I'm a 3rd year Occupational Therapy student (which means that I have to
write in nursing notes whilst on placement...)
I have used various strategies depending on the placement environment (I
don't know about the nursing fitness standards, but for those of us under
the Health Professions Order, the HPC (governing body) has made it clear
that it is the outcome rather than the method which is important).
http://www.hpc-uk.org/publications/index.asp?id=111 and http://www.hpc-
uk.org/publications/index.asp?id=109 may prove useful as general reading
(although you'd need to find out whether nursing has similar views).
With regard to drug names, there should be no issue with the student
either referring to the BNF in paper format, or having the electronic form
on a PDA (I know of a medical student who uses the latter - then you are
more likely to get the spelling right due to being able to read what the
drug is for. If there are certain drugs commonly used on placement, the
student may find it helpful to compile a list on computer and print it).
Confidentiality is an interesting point. I have dictated notes/used a
scribe in open ward areas (not ideal - but the noise level is usually such
that if you speak quietly, you can't be heard anyway).
The other thing that I've done is type on my laptop whilst my PA scribes
into the nursing notes (which deals with the 'being overheard' issue.
This usually improves as the PA gets used to it as well. Your student may
be able to use a PDA or even a mobile phone(?) for this if they have good
Another low-tech method of getting round the confidentiality issues with
PAs that I've found is openly dictating parts that do not contain patient
identifiable data (e.g.) time, date, my designation/bleep/extension, 'OT
initial assessment plan carried out with...', and then when it comes to
confidential information finding (e.g.) the name/address/age/diagnosis of
the patient/relatives already written in the nursing notes, and pointing
at it (not my strong point as I have multiple disabilities, but your
student may be able to manage that).
PAs can be expected to sign a similar honorary contract with the Trust as
the student/whatever else the student has to do to agree confidentiality.
Independently shouldn't come into the equation - in that (at least insofar
as the HPC are concerned - don't know about the nursing governing body),
independently can mean with the assistance of a PA - I'd be unfit to
practice without one. Independently means without the supervision of a
qualified member of staff as far as I know.
Functioning in a timely manner may be more difficult for your student. I
have a full-time PA on placement because I have multiple needs (also have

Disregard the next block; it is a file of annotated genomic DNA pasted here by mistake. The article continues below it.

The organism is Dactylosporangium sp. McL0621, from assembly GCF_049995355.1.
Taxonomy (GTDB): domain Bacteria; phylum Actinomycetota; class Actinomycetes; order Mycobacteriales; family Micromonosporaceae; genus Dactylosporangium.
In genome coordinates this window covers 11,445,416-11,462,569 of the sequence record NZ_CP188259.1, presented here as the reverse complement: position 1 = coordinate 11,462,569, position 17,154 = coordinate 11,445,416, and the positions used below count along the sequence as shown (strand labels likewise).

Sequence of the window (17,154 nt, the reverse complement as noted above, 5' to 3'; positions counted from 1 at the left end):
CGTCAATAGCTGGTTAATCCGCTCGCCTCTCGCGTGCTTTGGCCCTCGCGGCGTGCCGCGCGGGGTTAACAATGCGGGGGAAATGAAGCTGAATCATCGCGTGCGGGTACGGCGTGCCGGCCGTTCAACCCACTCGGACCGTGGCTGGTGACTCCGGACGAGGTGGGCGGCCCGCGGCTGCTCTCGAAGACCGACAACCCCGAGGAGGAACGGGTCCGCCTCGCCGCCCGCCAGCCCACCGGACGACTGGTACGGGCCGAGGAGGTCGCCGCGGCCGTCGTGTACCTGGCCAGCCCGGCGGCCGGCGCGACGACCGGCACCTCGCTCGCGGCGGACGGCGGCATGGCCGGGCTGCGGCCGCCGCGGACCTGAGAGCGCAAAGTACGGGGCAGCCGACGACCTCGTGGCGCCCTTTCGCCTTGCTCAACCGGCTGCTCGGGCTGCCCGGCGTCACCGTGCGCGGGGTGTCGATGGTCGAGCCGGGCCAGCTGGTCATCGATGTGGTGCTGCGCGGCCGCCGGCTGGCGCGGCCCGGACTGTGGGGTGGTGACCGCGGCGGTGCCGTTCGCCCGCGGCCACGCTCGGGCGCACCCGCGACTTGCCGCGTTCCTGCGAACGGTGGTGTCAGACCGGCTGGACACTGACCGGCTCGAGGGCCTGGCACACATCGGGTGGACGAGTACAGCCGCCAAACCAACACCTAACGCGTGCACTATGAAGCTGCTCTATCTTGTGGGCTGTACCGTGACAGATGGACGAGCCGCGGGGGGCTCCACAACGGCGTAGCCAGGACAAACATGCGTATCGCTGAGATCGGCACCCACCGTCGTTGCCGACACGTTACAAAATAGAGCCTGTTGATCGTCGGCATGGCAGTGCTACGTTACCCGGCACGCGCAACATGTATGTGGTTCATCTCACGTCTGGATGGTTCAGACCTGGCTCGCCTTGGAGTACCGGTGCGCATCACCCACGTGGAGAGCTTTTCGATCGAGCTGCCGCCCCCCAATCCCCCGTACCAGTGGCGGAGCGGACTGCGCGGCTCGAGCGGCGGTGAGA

vision issues and am a wheelchair user).
I know other students who've had a PA part time, and that has caused
timeliness issues (e.g. only writing up notes in the afternoon). However,
that also depends on the environment - if the student is somewhere such
that notes generally only need to be written at end of shift, then having
a designated time with a PA each day may be possible. It's much harder to
accomplish with a part-time PA on an acute ward (I am very glad that I
have completed my one acute placement).
I have become more bold about asking if I can use an appropriate place for
note-writing as I've progressed through the course - whilst making it
quite clear that I'm not trying to monopolise the space. For example, on
my current placement I note-write in the handover room like everyone
else. However, I shut the door when I'm dictating, so that the words
don't filter through the second door (if open) to the public area where
clients could here. I've disclosed to all nursing, pysch and OT staff
what I'm doing, why, and that the door is not closed to keep them out, but
to keep the sound in (as that can cause bad feelings).
It may be helpful for you to ask the Nursing School to quantify their
objections more, so that you can determine which parts of confidentiality
they're worried about etc.
PS Hope that's helpful - I seem to have rambled a little.
I wondered if anyone has experience of a nursing student successfully
using alternative means of written communication on placement other than
handwriting information. If anyone is aware of students who have continued
to use alternative methods once they have started working as a nurse, this
information would also be extremely useful.
A student is studying at present who has difficulty recording anything in
handwriting due to extremely slow (8 words per minute) handwriting. In
addition, placement staff are having difficulties with the legibility of
his notes. The student also struggles with spelling and this is causing
concerns about misspelling of drug names which are similar.
I met with members of the Nursing School to discuss use of a recording
device/transcription or the possibility/feasibility of an amanuensis being
present with the student during placement hours, and they have raised
concerns about confidentiality and the student being able to function
independently and in a timely fashion as a nurse.
I would be grateful for any replies either on or off list
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Many thanks for your time
Disability Support Office
University of Manchester
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